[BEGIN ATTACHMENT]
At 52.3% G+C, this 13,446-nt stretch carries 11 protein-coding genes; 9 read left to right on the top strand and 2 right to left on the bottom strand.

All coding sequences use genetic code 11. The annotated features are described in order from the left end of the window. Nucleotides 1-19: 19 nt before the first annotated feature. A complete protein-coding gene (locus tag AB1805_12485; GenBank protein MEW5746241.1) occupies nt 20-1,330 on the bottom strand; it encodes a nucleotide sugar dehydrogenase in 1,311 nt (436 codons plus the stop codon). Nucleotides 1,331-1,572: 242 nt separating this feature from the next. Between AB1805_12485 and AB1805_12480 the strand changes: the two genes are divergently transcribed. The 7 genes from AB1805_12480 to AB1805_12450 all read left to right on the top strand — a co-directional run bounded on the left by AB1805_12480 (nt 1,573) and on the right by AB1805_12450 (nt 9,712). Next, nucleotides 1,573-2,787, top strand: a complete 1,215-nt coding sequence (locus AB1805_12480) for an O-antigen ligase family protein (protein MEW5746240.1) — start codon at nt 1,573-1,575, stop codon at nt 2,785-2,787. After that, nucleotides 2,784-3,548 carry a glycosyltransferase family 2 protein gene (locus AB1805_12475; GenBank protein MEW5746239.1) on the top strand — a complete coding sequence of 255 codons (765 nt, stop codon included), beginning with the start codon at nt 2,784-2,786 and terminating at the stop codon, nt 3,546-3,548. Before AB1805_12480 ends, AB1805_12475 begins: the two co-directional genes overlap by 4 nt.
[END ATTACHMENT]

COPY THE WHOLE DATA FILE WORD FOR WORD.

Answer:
At 52.3% G+C, this 13,446-nt stretch carries 11 protein-coding genes; 9 read left to right on the top strand and 2 right to left on the bottom strand.

All coding sequences use genetic code 11. The annotated features are described in order from the left end of the window. Nucleotides 1-19: 19 nt before the first annotated feature. A complete protein-coding gene (locus tag AB1805_12485; GenBank protein MEW5746241.1) occupies nt 20-1,330 on the bottom strand; it encodes a nucleotide sugar dehydrogenase in 1,311 nt (436 codons plus the stop codon). Nucleotides 1,331-1,572: 242 nt separating this feature from the next. Between AB1805_12485 and AB1805_12480 the strand changes: the two genes are divergently transcribed. The 7 genes from AB1805_12480 to AB1805_12450 all read left to right on the top strand — a co-directional run bounded on the left by AB1805_12480 (nt 1,573) and on the right by AB1805_12450 (nt 9,712). Next, nucleotides 1,573-2,787, top strand: a complete 1,215-nt coding sequence (locus AB1805_12480) for an O-antigen ligase family protein (protein MEW5746240.1) — start codon at nt 1,573-1,575, stop codon at nt 2,785-2,787. After that, nucleotides 2,784-3,548 carry a glycosyltransferase family 2 protein gene (locus AB1805_12475; GenBank protein MEW5746239.1) on the top strand — a complete coding sequence of 255 codons (765 nt, stop codon included), beginning with the start codon at nt 2,784-2,786 and terminating at the stop codon, nt 3,546-3,548. Before AB1805_12480 ends, AB1805_12475 begins: the two co-directional genes overlap by 4 nt.